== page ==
As millions of Americans prepare for Labor Day vacations, an ice cold Natty Light might cost thirsty imbibers drastically different prices, depending on where they travel.
An annual report from the Tax Foundation provides insight into each state’s alcohol taxing policies. Beer lovers jetting to Tennessee, where excise taxes reach a stunning $1.29, might be paying quite a steep price for their next brew. The map below, provided by the independent tax policy nonprofit, measures excise taxes by the gallon.
Most excise taxes aren’t immediately visible to consumers — they’re not printed on receipts like sales taxes. As the tax is charged to individual retailers rather than consumers, it’s instead calculated into beers’ shelf prices.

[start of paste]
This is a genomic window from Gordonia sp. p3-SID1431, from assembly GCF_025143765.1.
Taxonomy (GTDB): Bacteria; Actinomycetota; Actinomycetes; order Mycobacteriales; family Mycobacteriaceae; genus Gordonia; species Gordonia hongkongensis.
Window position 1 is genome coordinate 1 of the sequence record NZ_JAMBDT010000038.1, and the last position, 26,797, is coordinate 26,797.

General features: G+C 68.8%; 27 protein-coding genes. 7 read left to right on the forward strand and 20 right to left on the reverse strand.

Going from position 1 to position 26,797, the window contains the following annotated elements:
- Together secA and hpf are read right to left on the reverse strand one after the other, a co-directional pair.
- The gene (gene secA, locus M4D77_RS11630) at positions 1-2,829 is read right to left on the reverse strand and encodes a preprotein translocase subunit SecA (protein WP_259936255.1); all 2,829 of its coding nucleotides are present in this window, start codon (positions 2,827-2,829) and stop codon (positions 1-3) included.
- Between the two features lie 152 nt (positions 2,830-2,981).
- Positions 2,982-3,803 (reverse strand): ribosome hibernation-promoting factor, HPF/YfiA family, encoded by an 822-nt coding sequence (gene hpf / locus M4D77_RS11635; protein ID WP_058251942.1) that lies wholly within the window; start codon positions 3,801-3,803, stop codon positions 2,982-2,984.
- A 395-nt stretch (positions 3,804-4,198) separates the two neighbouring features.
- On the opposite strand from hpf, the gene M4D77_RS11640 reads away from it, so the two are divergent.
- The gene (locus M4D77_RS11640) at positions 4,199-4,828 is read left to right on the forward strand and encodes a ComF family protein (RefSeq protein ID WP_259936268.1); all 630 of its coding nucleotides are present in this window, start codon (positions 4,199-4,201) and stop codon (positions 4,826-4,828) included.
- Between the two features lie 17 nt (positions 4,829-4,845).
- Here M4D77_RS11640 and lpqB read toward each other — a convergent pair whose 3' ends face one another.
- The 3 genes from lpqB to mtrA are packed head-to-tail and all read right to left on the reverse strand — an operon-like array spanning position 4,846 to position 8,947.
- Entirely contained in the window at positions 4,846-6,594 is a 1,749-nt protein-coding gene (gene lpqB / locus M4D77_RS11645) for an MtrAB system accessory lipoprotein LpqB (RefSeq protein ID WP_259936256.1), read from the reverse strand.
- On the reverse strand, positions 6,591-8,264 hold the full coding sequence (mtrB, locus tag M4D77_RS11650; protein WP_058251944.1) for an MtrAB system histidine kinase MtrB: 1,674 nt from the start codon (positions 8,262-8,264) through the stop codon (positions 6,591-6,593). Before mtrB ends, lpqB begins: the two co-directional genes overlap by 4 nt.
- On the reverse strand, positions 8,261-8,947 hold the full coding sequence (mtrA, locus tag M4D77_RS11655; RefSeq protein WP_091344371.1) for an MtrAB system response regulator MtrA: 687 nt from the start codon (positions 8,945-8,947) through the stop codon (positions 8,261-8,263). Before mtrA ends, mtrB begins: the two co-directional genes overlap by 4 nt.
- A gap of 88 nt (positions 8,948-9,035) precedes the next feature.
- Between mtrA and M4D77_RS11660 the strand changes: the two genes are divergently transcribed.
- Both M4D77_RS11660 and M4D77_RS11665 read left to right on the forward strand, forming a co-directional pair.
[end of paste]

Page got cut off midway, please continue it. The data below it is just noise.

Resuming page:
Wyoming residents enjoy the lowest excise taxes nationwide ($0.02), while Missouri and Wisconsin are tied for a close second ($0.06). California might be known for its high cost of living, but its beer is taxed at a middle-of-the-road $0.20. It ranks no. 30 on the Tax Foundation’s infographic.
Despite talk of inflation and economic instability this summer, excise taxes don’t appear to increase in any state since last year.
Keep reading to learn which states pay the highest excise taxes on beer.